The Australian Women's Weekly

BEAUTY: rejuvenate dull skin ahead of spring

A new season has arrived, so why not give your skin a spring clean to bring back the sparkle? Juliette Winter explains how to tackle pigmentati­on, pores and fine lines for a gorgeous glow.


As Shakespear­e sonnetised, spring puts a spirit of youth in everything. It’s the season of change when what was seemingly lifeless in winter bounces back into glorious full bloom. With just a little help, that can be true of your skin, too. “With spring comes a sense of positivity,” says Emma Hobson, Director of Education at Dermalogic­a, “and this is an important element in treating skin issues triggered by stress, such as hyperpigme­ntation.” It’s also the last opportunit­y to slough away winter skin woes before the slip, slop, slap of summer kicks in. So long as you’re armed with SPF, the beauty world offers some nifty ways to nurture youthful bounce back into a lifeless complexion.

Love that luminosity

It may seem surprising, but wrinkles are not the number one worry for women when it comes to ageing. “The first sign of ageing is actually pigmentati­on, not wrinkles,” says Emma. “Pigmentati­on causes skin tone to become uneven, which makes the skin appear older.”

Discoloura­tion is the war you need to win in the battle of ageing gracefully. The sun is a common cause, but hyperpigme­ntation can also be triggered by stress, trauma or inflammati­on, including breakouts. “Hyperpigme­ntation results from the skin producing excess pigment, causing uneven skin colour as well as freckling,” says Emma. “This ‘patching’ can be mild and may appear in only one area, such as the forehead, or it can be quite dark and pronounced and cover both the face and neck.”

SKINCARE SOLUTION: vitamin boost

To treat pigmentati­on at the source, you need products that prevent melanin production. “Vitamin C has a long-standing reputation as the go-to ingredient,” says Emma. “It has antioxidan­t properties that can mop up damaging free radicals, and it can inhibit tyrosinase, the pigment responsibl­e for melanin production.”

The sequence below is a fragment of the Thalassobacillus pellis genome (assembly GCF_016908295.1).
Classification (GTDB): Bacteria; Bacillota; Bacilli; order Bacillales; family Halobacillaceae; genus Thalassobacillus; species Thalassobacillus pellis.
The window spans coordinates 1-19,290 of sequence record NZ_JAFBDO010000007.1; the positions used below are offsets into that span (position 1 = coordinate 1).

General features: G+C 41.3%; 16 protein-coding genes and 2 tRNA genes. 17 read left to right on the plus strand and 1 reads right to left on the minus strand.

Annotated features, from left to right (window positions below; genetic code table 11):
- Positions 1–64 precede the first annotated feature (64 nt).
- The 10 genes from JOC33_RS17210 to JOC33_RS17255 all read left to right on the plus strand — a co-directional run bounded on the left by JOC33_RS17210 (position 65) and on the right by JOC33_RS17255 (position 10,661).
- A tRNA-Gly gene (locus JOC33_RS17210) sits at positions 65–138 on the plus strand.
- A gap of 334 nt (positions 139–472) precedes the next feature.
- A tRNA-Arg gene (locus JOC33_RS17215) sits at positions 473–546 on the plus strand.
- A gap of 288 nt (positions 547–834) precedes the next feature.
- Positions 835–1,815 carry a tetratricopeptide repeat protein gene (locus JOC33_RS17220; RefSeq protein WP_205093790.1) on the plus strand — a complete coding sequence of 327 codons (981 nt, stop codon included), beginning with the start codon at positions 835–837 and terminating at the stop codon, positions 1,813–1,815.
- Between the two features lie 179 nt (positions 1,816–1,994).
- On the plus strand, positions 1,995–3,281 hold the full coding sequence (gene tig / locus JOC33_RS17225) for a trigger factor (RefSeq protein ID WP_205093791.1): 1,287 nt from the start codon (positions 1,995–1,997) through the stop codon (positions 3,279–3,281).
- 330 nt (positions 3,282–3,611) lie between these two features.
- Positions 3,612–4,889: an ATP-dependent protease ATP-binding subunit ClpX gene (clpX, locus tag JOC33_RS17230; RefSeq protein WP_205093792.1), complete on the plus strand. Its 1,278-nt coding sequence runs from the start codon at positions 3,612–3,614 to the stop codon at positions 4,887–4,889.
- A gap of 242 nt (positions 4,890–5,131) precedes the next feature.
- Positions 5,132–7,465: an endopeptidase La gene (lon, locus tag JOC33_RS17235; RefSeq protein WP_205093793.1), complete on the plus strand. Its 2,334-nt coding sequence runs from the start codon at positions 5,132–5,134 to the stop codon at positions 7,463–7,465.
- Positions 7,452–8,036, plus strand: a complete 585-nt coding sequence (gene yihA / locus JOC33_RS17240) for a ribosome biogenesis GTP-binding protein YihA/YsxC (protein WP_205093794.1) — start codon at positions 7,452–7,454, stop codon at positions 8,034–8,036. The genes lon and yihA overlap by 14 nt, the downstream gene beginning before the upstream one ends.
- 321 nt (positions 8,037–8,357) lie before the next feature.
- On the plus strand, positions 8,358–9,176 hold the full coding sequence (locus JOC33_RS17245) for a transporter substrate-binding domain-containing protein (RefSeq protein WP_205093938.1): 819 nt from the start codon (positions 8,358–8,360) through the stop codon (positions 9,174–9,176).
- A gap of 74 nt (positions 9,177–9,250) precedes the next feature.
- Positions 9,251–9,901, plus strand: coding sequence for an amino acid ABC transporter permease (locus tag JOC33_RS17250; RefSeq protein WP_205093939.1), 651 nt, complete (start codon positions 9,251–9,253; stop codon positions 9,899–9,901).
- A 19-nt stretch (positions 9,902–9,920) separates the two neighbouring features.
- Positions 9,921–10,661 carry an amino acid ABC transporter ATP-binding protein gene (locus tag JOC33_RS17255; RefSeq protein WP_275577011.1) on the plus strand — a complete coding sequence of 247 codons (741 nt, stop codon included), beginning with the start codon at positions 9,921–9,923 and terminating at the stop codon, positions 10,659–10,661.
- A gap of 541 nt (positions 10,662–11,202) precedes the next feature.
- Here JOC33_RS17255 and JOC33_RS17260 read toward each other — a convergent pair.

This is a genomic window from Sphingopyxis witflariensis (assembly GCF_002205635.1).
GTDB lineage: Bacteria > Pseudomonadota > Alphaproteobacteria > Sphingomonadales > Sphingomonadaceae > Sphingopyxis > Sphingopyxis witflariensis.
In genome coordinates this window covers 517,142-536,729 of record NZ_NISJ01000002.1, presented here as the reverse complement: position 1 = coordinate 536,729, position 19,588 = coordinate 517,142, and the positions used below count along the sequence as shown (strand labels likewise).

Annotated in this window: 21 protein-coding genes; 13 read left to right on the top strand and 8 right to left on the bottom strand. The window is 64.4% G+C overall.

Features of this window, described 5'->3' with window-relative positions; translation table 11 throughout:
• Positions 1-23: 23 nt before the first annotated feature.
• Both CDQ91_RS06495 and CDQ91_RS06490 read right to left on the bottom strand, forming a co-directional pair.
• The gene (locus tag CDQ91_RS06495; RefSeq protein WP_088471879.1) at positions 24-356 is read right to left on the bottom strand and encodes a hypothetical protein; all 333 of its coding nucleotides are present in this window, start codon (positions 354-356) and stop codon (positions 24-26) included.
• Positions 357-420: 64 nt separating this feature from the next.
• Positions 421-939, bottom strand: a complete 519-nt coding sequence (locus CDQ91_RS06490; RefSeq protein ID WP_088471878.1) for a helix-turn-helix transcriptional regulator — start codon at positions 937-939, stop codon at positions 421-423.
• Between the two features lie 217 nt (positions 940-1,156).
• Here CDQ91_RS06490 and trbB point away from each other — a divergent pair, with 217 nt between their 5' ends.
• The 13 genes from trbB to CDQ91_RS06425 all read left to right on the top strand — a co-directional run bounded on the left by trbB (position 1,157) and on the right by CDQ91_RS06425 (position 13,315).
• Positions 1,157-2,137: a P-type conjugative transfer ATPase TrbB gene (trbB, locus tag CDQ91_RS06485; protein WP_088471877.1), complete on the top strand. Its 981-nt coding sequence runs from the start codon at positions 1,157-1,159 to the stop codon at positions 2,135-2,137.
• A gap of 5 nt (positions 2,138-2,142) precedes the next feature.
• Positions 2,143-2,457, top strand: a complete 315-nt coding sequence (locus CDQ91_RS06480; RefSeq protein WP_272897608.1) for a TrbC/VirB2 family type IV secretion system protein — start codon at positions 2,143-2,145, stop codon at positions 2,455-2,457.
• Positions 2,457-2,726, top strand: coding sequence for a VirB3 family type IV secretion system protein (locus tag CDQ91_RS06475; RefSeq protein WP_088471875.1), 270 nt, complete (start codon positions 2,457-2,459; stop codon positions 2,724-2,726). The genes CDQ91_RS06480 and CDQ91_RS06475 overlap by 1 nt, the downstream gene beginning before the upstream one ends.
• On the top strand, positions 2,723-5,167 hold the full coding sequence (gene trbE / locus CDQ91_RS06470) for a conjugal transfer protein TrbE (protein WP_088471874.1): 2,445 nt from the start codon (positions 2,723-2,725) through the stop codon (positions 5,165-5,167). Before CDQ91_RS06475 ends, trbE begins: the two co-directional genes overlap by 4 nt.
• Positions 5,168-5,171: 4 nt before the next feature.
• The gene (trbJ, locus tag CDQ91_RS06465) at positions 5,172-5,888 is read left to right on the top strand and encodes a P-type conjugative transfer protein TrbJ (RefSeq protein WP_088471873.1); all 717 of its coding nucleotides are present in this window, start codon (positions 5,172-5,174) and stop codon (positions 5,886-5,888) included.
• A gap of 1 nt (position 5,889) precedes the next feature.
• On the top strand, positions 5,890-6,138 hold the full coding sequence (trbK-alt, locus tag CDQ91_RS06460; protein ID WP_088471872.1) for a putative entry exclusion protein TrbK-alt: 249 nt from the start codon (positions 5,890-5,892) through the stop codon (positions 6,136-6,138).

If your skin can tolerate it, vitamin A can take that magic erasing action up a notch by speeding up cell turnover and, over time, improving luminosity. There is a downside – not all skin types can tolerate retinol without irksome side effects, such as redness and flaky skin, so it’s best to use retinol every second day to start with. Or you could try a gentler plant-based alternativ­e, such as Bakuchiol, which is better tolerated if your skin tends to be reactive.

“Keep your expectatio­ns realistic,” says Emma. “Fading pigmentati­on is usually achievable, while complete cessation is much more challengin­g.”

PRO TREATMENT: light therapy

Broadband Light (BBL) uses blasts of high-intensity light to reduce melanin and pigmentati­on, according to Dr David Kosenko, Vice President of the Cosmetic Physicians Associatio­n of Australia. “It can treat everything from freckles to birthmarks and pigmentati­on,” says David. The after-effects of BBL is a little like sunburn, and the pigmentati­on may initially get darker before flaking off within several weeks. Whichever treatment you choose, you will need to stay out of the sun and wear SPF to prevent pigmentati­on reappearin­g.

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